When it comes to Japanese e-learning market, while IT systems are steadily diffusing into educational programs, it is clear that e-leaning courses are fewer than in the US.  “Universities in Japan should create human resources sections within themselves.  They are most expected to train employees first,” Mr Nakahara remarked by comparing with New York University which has an e-Learning promotion division.

(News source: Mainichi Intenractive on November 8, 2004

 

4: Ny IDC rapport

Workforce Performance Management: An IDC assessment of DDI’s capabilities.

As the global economy sustains growth and the war for talent intesifies, organizations are increasingly focusing of change initiatives that will improve operational best practices. The benefits realized by investing in workforce performance management (WPM) solutions are becoming ever more appealing to business across industries and geographies, and they include improvements in goal setting, stronger employee engagements in work, compensation that better reflects performance, and more efficient talent management. One company that IDC believes business decision makers and HR executives should consider when evalueting WPM providers is Development Dimensions International (DDI). DDI is a financially stable company with a global footprint and is well positioned in the emerging WPM market. Last ned hele rapporten fra våre medlemssider:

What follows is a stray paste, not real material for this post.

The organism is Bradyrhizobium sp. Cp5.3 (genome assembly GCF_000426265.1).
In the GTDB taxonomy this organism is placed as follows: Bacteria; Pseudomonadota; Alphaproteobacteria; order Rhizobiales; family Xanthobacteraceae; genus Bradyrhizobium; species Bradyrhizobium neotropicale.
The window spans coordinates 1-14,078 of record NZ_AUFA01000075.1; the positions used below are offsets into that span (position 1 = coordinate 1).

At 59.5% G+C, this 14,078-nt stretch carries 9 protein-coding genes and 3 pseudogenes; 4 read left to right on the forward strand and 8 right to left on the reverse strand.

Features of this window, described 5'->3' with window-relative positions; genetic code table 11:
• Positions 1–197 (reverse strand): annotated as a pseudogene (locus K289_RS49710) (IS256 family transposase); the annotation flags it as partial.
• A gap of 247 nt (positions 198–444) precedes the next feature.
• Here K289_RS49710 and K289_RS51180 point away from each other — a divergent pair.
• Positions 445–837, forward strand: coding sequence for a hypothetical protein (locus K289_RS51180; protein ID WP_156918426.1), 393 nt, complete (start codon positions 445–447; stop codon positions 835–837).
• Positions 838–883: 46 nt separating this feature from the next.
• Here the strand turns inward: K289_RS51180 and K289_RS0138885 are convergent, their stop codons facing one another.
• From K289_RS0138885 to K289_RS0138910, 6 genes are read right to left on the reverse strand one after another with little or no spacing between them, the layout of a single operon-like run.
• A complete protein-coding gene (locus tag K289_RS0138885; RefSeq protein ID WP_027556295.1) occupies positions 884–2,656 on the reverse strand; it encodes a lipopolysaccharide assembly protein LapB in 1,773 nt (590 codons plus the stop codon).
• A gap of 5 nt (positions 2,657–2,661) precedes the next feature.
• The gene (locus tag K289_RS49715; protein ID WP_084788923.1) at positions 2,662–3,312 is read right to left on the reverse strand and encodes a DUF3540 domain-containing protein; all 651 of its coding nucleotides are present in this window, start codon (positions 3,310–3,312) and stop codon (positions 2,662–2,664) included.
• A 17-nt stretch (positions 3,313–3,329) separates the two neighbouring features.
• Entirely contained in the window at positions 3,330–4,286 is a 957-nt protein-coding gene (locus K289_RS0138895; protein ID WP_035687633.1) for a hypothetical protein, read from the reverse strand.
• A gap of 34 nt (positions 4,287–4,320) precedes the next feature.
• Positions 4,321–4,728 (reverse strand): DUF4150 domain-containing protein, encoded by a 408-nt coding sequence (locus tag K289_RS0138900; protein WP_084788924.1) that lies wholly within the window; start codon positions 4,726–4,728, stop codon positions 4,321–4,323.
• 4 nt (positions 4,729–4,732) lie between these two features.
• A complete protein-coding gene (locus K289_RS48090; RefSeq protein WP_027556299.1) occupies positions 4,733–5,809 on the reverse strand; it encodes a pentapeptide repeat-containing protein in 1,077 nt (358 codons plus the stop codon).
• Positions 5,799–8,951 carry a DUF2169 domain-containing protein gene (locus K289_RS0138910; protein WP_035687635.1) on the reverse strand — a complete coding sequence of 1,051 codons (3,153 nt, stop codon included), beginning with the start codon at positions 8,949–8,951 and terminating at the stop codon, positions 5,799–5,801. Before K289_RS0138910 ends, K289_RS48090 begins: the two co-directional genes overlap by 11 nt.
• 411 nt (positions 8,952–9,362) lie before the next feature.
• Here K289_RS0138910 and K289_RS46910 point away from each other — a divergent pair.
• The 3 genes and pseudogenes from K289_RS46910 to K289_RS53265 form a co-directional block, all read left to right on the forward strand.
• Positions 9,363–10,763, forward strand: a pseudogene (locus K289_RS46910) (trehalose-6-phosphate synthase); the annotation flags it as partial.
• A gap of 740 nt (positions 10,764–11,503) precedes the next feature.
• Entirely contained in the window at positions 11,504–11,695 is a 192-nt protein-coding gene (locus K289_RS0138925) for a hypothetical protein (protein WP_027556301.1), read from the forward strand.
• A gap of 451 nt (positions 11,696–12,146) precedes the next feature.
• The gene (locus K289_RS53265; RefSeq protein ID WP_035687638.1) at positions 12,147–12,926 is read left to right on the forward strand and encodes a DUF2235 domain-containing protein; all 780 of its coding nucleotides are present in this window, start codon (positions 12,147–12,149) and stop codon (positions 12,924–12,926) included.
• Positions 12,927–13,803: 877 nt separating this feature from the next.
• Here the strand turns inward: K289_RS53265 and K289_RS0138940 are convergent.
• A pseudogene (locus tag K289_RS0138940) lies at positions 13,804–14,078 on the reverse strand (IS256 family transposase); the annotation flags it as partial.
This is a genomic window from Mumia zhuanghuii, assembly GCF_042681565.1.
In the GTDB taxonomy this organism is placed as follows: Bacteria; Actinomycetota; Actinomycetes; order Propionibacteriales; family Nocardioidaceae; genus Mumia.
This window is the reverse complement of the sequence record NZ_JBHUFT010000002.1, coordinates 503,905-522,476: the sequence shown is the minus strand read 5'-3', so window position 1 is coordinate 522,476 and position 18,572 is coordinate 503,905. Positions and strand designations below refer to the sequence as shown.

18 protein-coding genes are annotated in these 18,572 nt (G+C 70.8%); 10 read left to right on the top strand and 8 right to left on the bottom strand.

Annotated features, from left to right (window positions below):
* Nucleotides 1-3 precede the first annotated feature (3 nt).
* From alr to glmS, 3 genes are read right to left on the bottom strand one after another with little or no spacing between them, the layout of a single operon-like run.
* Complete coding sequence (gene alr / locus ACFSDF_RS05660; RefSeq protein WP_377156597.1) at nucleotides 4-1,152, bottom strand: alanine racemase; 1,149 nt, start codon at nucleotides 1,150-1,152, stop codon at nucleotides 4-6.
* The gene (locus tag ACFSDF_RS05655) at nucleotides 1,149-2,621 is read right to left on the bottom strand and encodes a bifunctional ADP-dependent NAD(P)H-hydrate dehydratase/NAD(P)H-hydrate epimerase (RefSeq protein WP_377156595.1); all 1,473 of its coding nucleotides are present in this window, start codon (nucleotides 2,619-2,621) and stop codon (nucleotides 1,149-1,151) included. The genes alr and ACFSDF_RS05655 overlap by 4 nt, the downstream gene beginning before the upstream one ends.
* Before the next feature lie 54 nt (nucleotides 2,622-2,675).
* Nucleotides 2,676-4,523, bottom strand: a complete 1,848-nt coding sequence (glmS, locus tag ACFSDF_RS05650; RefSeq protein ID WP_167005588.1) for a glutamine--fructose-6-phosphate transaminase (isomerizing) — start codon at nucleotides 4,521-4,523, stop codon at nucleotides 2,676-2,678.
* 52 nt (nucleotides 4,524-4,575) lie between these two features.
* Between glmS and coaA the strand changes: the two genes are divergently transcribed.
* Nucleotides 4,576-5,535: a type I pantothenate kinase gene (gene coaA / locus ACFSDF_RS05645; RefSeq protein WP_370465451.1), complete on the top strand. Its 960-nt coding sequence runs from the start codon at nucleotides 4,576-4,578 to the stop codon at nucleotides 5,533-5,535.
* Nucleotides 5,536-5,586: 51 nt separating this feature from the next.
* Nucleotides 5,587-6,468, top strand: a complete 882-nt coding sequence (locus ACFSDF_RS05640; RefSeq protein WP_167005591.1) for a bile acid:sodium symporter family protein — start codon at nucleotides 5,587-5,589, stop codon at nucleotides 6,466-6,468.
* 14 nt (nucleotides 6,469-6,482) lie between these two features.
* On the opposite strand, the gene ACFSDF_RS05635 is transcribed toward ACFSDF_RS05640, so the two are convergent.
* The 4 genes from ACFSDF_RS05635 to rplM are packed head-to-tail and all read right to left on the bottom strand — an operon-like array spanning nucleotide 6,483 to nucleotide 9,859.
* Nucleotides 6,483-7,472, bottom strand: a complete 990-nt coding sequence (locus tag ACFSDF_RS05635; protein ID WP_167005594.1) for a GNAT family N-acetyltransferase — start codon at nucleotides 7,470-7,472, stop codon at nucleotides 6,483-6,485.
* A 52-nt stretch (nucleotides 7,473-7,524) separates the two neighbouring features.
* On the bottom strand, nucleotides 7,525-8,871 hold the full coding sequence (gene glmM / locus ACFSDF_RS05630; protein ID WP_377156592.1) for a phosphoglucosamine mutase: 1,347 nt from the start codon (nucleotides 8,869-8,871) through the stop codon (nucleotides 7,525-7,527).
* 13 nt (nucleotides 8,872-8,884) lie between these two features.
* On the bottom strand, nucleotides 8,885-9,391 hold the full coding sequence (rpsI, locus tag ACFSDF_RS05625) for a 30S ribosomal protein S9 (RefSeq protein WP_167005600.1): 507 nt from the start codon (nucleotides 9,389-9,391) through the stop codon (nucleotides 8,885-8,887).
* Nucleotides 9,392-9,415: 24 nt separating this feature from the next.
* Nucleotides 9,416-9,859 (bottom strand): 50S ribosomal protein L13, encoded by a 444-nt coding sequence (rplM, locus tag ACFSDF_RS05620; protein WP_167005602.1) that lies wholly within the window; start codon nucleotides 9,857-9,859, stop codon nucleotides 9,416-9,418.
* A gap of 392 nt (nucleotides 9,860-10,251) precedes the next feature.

5: Nytt og nyttig

Photron Seminar: The essence of education is not necessarily to create sophisticated contents – Stanford U. e-Learning cases

Photron (www.photron.com/), a visual educational material provider, held an eLearning seminar in Tokyo last week.  Mr. Shin Yasunobu, Chief Director at Stanford University (http://www.stanford.edu/) – Japanese students center gave a lecture on “Applications in the new network era – examples from Stanford U. distant education cases.”

Even a superficial look of broadband market in Japan, prices are reasonable or further going down, its penetration is growing.  Adding to this, mobiles phones, car-navigation systems, game terminals, televisions, etc – a lot of electronic devices are connected to the Internet and are readily used throughout Japan.  With this highly diversified infrastructure, Japan has a competitive advantage in distributing a lot of various digital information and services.

Stanford University has many e-learning programs offered as part of its business school programs in the areas of social sciences.  Mr. Yasunobu took up a case study from the university’s Stanford Professional Development Center (SCPD).  SCPD offers roughly 250 courses in a single year, currently enrolled by more than 5,000 students worldwide.  A total hours offered through e-learning exceed 10,000 hours in a year.  The courses are priced at $1125 per unit, so taking the full courses for one year will cost you about $10,000.  "Because our e-learning courses are regarded as the same as the regular, classroom-based courses offered for full-time students, we should keep the price for the e-learning classes reasonably close to regular courses.  But still, we are currently not profiting from e-learning businesses, but making losses."